GetWired Aims to Make RS-485 Wired Home Automation Affordable and User-friendly (Crowdfunding)

You may think about installing a home automation system, and WiFi may appear like the obvious way to go since it removes the need for cumbersome cabling, but wired networks are more reliable and secure, and there’s no need for batteries to be recharged or replaced.

However, such wired home automation systems may be difficult to install and are often expensive, so Domatic decided to work on a solution to lower the costs and improve the ease of installation and use. Meet GetWired RS-485 wired home automation solution.

GetWiredGetwired is comprised of four modules communicating over the standard RS-485 protocol:

  • MCU Module based on Microchip ATMEGA328PB MCU @ 8 MHz with 64KB SPI flash, an RS-485 transceiver, a 12-pin interface for connecting shields and 6 different Molex connectors for I/O including PWM, analog, interrupt pins, as well as I²C and 1-wire interfaces – Dimensions: 40 x 25 mm
  • 2SSR Shield – 2-channel AC controller shield with solid-state relays, supporting 200 W of sustained load (tested under 230 VAC); includes an analog current sensor for power monitoring; suitable for use with lighting and roller shutters.
  • RGBW Shield – 4-channel, 12-30 VDC dimmer suitable for use with white, RGB, and RGBW strings; includes analog and temperature sensors; electronically & thermally fused, opto-insulated.
  • Ethernet Gateway switchboard-mountable gateway for GetWired modules also based on Microchip ATMEGA328PB microcontroller @ 8 MHz + RS485 controller. It supports up to 63 RS-485 modules and connects to your LAN over a 10/100M Ethernet port. It also includes a panel with LEDs and buttons to monitor and control the basic functions of the system. Dimensions: 85 x 56 mm
GetWired RS-485 Ethernet-Gateway Connection Diagram
GetWired RS-485 Ethernet-Gateway Connection Diagram

The diagram above shows how the Gateway can be connected to the LAN and control from a home automation system, while connected to modules with GetWired MCU module and GetWired shield.

The diagram below shows how each module may be connected to sensors, lights, AC home appliances, and buttons.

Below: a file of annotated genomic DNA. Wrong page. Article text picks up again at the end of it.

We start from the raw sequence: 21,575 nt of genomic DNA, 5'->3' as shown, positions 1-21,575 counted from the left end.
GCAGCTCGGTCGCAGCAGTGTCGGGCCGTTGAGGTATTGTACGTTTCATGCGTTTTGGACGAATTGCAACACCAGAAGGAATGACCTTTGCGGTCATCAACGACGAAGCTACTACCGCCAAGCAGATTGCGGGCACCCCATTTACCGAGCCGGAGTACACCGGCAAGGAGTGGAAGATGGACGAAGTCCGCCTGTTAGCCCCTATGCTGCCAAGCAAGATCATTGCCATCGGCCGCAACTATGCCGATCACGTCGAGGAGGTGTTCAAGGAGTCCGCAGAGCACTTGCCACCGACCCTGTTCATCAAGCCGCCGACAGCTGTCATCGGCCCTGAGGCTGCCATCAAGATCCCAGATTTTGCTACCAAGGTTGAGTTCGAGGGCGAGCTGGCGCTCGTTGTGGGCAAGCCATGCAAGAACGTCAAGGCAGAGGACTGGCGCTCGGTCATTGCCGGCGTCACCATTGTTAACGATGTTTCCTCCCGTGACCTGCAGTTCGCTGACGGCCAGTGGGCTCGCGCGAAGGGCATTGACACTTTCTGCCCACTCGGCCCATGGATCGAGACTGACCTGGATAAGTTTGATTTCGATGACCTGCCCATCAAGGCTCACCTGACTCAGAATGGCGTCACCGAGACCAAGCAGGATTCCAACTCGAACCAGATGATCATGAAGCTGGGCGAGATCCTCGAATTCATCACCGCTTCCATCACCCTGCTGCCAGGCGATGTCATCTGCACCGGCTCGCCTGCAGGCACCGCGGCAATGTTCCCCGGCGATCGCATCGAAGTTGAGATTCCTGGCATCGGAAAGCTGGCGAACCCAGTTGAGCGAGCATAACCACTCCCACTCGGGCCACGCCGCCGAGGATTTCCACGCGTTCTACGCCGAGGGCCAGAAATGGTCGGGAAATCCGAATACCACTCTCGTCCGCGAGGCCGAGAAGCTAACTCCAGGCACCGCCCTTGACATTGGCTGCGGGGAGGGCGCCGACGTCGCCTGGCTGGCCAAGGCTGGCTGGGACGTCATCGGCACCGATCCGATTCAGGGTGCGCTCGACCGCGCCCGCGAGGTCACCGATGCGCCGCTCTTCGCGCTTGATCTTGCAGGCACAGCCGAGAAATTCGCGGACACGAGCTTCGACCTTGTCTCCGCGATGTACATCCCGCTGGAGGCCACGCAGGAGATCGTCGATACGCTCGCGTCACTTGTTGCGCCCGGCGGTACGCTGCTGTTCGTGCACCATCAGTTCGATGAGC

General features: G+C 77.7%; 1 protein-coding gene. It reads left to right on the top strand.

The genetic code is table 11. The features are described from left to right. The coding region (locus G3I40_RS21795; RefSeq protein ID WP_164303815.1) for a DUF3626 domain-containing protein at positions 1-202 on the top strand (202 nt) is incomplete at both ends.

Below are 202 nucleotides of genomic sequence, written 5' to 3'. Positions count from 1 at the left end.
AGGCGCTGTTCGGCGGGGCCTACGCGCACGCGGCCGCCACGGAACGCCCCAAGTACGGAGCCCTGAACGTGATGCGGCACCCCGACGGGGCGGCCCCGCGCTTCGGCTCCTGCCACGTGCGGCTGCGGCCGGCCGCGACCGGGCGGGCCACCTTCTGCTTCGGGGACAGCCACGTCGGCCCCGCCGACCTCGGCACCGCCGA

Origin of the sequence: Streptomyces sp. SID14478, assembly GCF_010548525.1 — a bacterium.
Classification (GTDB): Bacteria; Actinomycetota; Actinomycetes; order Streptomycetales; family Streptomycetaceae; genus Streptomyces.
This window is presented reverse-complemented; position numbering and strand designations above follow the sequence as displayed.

GetWired RS-485 Module
GetWired RS-485 Module Connection Diagram

GetWired modules rely on the open-source MySensors communication protocol, are compatible with the Arduino IDE, and support FOTW (Firmware Over The Wire) updates. Since it’s using the standard RS-485 communication stand is work with various open-source home automation controllers such as Domoticz and Home Assistant.

The project has recently launched on Crowd Supply with a $10,000 funding target. Rewards start at $19 for a pre-programmed GetWired MCU Module, but most people may prefer kits such as the $130 basic bundle including one GetWired Ethernet Gateway, one GetWired 2SSR Shield, one GetWired RGBW Shield, and two GetWired MCU Modules. Shipping is free to the US, and $5 to $10 to the rest of the world depending on the selected reward. If everything goes as planned, backers should expect their perks to ship around the end of June 2020.

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5 Replies to “GetWired Aims to Make RS-485 Wired Home Automation Affordable and User-friendly (Crowdfunding)”

  1. I didn’t even know that RS-485 multi-point was a thing. Are there other technologies for cheap ~10m bus communication besides CAN/LIN and the recently finalized 802.3cg?

  2. Screw clamps do not make a product user-friendly. Rs485 can be a good home automation bus, but at least they should use unpluggable color coded push in clamps like on knx devices. Also note Selfbus is a project which uses KNX protocol and tools to build very low cost diy KNX modules. Knx is 2 wires only while also providing limited power supply for the bus logic and microcontroller.

  3. Well yeah… good luck with the “star” configuration of the bus and all the problems related to it.
    IMHO this makes absolutely no sense in the era of the dirt cheap wifi uCs.

    1. I would also rather not pull wires throughout my home, but can, rs485 and other similar busses all are pretty forgiving, with regard to the topology used, at least as long as noone is trying out megabit speeds and insane slew rates.

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